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2° WEATHER, CLIMATE, MAN

 

July 11, 2008 – April 19, 2009

 

Man is a weather-sensitive creature: when the sun shines, we are happy; when skies are grey, we fall prey to melancholy. We let the breeze caress our skin, but we’re scared of lightning and thunder. Weather is inseparably linked to our emotions, experiences and memories. But what was once an innocent question — “What the weather will be like tomorrow?” — is now a vital one. The public discussion of the causes and consequences of global climate change has already changed our day-to-day lives. Could the storm predicted for tomorrow be a portent of disasters to come?

 

The exhibition 2° WEATHER, CLIMATE, MAN casts a complex look at this fascinating subject. It combines media installations and interactive elements with objects from natural history and cultural history, art and science in an exciting learning experience. Visitors not only see what causes weather and how the climate works, but also gain insights into the past and present issues of climate research from the perspectives of the various scientific disciplines involved. Furthermore, witnesses of climate change from diverse regions of the earth report vividly how the changing weather is already affecting their lives today. Their examples demonstrate that climate change is a social issue, too.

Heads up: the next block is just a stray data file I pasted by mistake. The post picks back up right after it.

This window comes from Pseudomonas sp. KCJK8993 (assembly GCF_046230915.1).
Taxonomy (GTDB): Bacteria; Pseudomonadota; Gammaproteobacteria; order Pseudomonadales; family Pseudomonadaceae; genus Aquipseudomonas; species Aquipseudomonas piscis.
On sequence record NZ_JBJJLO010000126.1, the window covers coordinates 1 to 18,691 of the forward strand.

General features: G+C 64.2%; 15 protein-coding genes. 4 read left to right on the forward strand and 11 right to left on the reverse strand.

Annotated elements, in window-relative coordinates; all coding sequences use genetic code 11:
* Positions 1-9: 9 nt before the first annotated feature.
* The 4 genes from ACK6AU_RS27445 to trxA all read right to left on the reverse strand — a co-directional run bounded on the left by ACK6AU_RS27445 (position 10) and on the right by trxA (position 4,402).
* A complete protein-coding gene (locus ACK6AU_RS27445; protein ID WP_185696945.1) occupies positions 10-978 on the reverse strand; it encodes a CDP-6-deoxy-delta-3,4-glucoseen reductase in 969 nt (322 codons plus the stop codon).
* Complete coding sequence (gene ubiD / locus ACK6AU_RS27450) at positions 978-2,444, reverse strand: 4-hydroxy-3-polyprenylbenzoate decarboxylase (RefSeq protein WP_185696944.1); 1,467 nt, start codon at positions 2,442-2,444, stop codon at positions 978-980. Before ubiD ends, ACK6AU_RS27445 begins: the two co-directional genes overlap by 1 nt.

Most climate experts today are worried that a rise of more than two degrees Celsius in the global average temperature over the pre-industrial level could lead to unpredictable and uncontrollable processes of climate change. In 2002 the member countries of the European Union agreed on the goal of limiting global warming to the critical two degrees by restricting CO2 emissions. We are all part of a process whose future course no one can predict with certainty. How can the global community make creative use of the existing opportunities for action? How will our lives be changed?

 

 

View of the exhibition